Technically, there are a lot of things that can ruin your new sod.
A bison stampede. A pro football team practicing on your lawn. A groundhog convention.
Those would all be big new sod problems.
But let’s stick to the scenarios more likely to happen as you embark on new sod lawn care.
Is your new sod turning yellow or brown? Is your new sod dying? We hope not.
But here’s a look at what might be behind your new sod problems:
1. Too Much Water
This is a big one. Yes, your new sod needs plenty of water as it gets established.
But not too much. Overwatering is actually worse than underwatering.
Some homeowners notice brown spots in new sod and panic, dumping even more water on their lawn, assuming it’s too dry.
But those brown spots could be from sod webworms, pests that lay their eggs in the grass. When they hatch, the larvae devour your grass. Over- watering in this scenario will cause root- rot, and it is generally non- recoverable.
New sod lawn care can be confusing. That’s why we give you detailed instructions for watering new sod in our sod care guide. Really detailed instructions.
You’ll know what times to water, for how long, and even which of your irrigation heads to use for what amount of time.
The instructions for watering new sod vary, depending on what type of grass, what time of year your sod is installed, and if it's planted in sun or shade.
Our instructions for new sod lawn care will answer all your questions.
2. Not Enough Water
Water is the single most important step to keeping your new sod alive and thriving.
It’s really thirsty.
Make sure water reaches every area of your lawn. Sprinklers sometimes miss edges and corners, making these spots dry out faster than the center of the lawn.
Keep in mind that areas of sod near buildings, concrete, and asphalt will typically dry out faster due to reflected heat and may need additional water.
Is your new sod dying? You might be watering too little. Roots dry out quickly, and gaps can appear if the sod loses moisture after installation, causing the pieces to shrink.
3. New Sod Lawn Care: Diseases
Your new sod is getting a lot of water at first as it gets established, and that extra moisture can make it susceptible to fungus.
How do you know if fungus has set in? As with many lawn care problems, it’s tricky to tell.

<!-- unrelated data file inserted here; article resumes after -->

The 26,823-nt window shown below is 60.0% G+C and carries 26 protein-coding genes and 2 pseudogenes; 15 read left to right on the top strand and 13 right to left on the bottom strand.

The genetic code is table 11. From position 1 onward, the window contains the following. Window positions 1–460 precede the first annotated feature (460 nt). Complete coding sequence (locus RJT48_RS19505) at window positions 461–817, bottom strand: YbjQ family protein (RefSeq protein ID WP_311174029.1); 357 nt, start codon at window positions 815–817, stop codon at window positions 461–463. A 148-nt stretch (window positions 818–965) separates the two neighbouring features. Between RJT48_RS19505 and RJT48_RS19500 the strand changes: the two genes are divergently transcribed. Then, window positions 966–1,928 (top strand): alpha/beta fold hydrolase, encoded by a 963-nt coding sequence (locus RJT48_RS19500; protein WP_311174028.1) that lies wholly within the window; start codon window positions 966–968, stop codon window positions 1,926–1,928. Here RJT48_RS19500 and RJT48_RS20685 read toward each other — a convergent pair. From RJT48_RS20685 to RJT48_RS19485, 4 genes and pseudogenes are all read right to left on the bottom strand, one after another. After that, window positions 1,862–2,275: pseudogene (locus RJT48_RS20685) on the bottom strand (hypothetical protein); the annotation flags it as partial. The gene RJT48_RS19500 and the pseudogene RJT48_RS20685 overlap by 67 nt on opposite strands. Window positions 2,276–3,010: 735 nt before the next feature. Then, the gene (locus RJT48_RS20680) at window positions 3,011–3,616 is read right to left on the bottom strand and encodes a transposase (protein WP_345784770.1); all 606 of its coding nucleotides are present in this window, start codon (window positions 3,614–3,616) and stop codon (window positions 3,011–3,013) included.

You might see brown spots, assume your new sod needs more water, and end up making the problem worse.
Take a really close look. Sod damaged by fungus will often have a brown dead spot where the grass has died, but a lighter yellow-ish-brown ring around that where the fungus is spreading.
Apply a systemic and curative fungicide within seven days of your sod installation to head off any problems.
4. New Sod Problems Include Insects
The biggest insect culprit causing new sod problems is the sod webworm we mentioned earlier.
These pests lay their eggs in the sod, and when they hatch, the larvae devour your grass.
Our sod provider is the only one in the area that uses an expensive webworm preventative, to keep the sod free of the damaging pests.
Apply an insecticide within seven days of your sod installation as a precaution against pests.
New Sod Lawn Care: Don’t Worry Too Much About Weeds
You don’t see weeds on our list because that’s not a big worry with new sod.
Weeds can’t really be controlled during the first few weeks, as weed control products can damage new turf. Weeds are also a natural consequence of the extra water new sod needs, so you’re going to see a few weeds.
Reducing watering according to the schedule we provide, and mowing as soon as you’re able to will help prevent weeds.
Pro Tip: Check Your Irrigation System Before Sod Delivery
New sod needs lots of water over the first few weeks and months.
You don’t want to find out after your new sod is down that you have broken heads, a zone that doesn’t work, or controller problems.
You want to know that now, so you can have any problems repaired before your sod delivery.
New Sod Problems: Keep an Eye on It
Keep an eye on your new sod lawn as it gets established.
Watch for signs of chewing or browning — this could mean you have fungus, webworms, or your lawn needs more water.
How to tell for sure what’s going on out there? Give us a call.
Avoid New Sod Problems with Ground Source
You want your new sod to thrive. That’s what we want, too.
That’s why we provide you with all the information you need to take great care of your fresh, healthy, beautiful sod lawn.
We’re sod experts, but our skills don’t stop there. We’re with you every step of the way as you plan your perfect outdoor space.
Sod, irrigation, landscape design: Let us transform your yard from an embarrassing eyesore to a place you spend every spare minute.
Are you ready to enjoy the vibrant, impressive yard you've always wanted? Request a quote today! We’ll help you review your options and then transform your property.
Image Source: Sod Webworm Adult